printers, documents, and programs
You double-click an icon to choose
(activate, launch) a program
The Windows OS offers two unique tools
 Taskbar
 Start button
Icons
Window control buttons
Program running in
a window
Scroll box
Dialog box
Scroll bar
Start button
Start menu
Task bar
Desktop
Application Software
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A program used for a specific task such as
word processing, accounting, or database
management
Application software tells the computer
how to accomplish tasks the user requires,
such as creating a document
Programmers use programming languages
to write most application software
Programming Languages
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Commands or lists of instructions for a
computer to execute
Types of programming languages
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Machine language: binary numbers directly
understood by a computer
Assembly language: in the form of mnemonic
codes and variable names.
 converted to machine codes by the
assembler and linker
Programming Languages (Cont.)

Types of programming (Cont.)
 High-level language
 A programming language that
combines algebraic expressions and
English words
 Converted to machine codes by a
compiler or an interpreter or a
compiler
 Examples: BASIC, C, C++, COBOL,
FORTRAN, Java, Lisp, Pascal
Assembler & Linker
Machine and Assembly Languages
A=A+B
Memory Address Machine
Language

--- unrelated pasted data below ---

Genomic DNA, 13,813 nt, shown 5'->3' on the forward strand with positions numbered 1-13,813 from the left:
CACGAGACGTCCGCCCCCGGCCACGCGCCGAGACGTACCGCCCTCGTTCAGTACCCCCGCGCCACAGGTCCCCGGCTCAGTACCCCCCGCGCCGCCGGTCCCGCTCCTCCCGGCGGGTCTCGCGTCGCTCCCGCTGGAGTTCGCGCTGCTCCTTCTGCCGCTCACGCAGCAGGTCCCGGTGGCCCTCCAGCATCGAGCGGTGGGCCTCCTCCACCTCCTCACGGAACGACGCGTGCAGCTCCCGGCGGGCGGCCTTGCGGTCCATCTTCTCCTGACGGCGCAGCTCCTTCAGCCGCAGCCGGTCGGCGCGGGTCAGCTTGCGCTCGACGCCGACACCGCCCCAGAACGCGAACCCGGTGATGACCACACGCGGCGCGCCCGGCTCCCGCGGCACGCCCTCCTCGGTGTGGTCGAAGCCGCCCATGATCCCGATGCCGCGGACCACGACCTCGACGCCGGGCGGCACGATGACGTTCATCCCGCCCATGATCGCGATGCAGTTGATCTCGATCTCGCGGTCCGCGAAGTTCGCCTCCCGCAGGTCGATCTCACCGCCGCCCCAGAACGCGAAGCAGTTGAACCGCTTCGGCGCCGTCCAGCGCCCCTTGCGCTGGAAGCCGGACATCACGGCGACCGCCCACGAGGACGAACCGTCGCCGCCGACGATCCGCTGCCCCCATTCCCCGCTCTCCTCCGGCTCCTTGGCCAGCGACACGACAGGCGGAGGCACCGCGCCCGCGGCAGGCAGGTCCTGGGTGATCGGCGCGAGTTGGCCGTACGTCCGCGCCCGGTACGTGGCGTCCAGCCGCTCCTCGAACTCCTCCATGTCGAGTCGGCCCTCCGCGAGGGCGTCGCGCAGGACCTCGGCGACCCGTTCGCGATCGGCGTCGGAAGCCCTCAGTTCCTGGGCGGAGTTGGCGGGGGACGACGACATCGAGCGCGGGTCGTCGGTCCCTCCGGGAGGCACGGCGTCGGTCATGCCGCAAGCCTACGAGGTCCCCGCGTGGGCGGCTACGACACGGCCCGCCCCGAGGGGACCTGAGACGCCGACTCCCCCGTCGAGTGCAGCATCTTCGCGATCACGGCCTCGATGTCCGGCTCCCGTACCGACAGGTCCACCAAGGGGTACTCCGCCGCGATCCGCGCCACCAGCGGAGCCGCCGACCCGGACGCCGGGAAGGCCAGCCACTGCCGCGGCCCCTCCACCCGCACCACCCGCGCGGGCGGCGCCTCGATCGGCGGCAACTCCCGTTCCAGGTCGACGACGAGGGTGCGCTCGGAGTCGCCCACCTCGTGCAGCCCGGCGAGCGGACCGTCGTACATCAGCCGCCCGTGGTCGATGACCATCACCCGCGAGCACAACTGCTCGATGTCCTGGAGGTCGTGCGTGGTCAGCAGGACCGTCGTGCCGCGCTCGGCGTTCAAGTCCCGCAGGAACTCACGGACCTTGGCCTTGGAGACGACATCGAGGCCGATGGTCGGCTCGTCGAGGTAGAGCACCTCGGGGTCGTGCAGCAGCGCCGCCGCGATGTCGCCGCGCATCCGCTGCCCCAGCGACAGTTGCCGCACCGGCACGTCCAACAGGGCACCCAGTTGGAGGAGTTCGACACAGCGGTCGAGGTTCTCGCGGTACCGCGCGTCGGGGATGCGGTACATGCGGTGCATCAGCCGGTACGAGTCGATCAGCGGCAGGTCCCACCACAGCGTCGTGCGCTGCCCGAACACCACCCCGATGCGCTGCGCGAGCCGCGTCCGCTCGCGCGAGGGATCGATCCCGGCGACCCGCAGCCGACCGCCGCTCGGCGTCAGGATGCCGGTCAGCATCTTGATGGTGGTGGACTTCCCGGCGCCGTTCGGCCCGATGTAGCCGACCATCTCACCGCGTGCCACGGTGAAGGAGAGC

Instructions
00000000
00010101
Assembly
Language
Instructions
RTV A
00000001
00010110
ADD B
00000010
00110101
STO A
00000011
01110111
HLT
Object-Oriented Programming (OOP)
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Programs are organized as cooperative
collections of objects
What is an Object?
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An object is a software bundle of related
properties
Software objects are used to model real-world
objects you find in everyday life
Objects communicate with one another by
exchanging messages
OOP (Cont.)
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Objects that share common properties can
be grouped into classes
Classes can be organized into a hierarchy
of subclasses and superclasses
A class inherits state and behavior from its
superclass.
OOP languages

C++, Java, C#
Classes and Objects
Class
Automobile
Color
Object1
Object2
Bronze
Silver
Maker
Toyota
Honda
Model
Vios
City
Year
2003
2002
A Class Hierarchy
Vehicle has:
driver’s seat
four wheels
Truck has:
driver’s seat
four wheels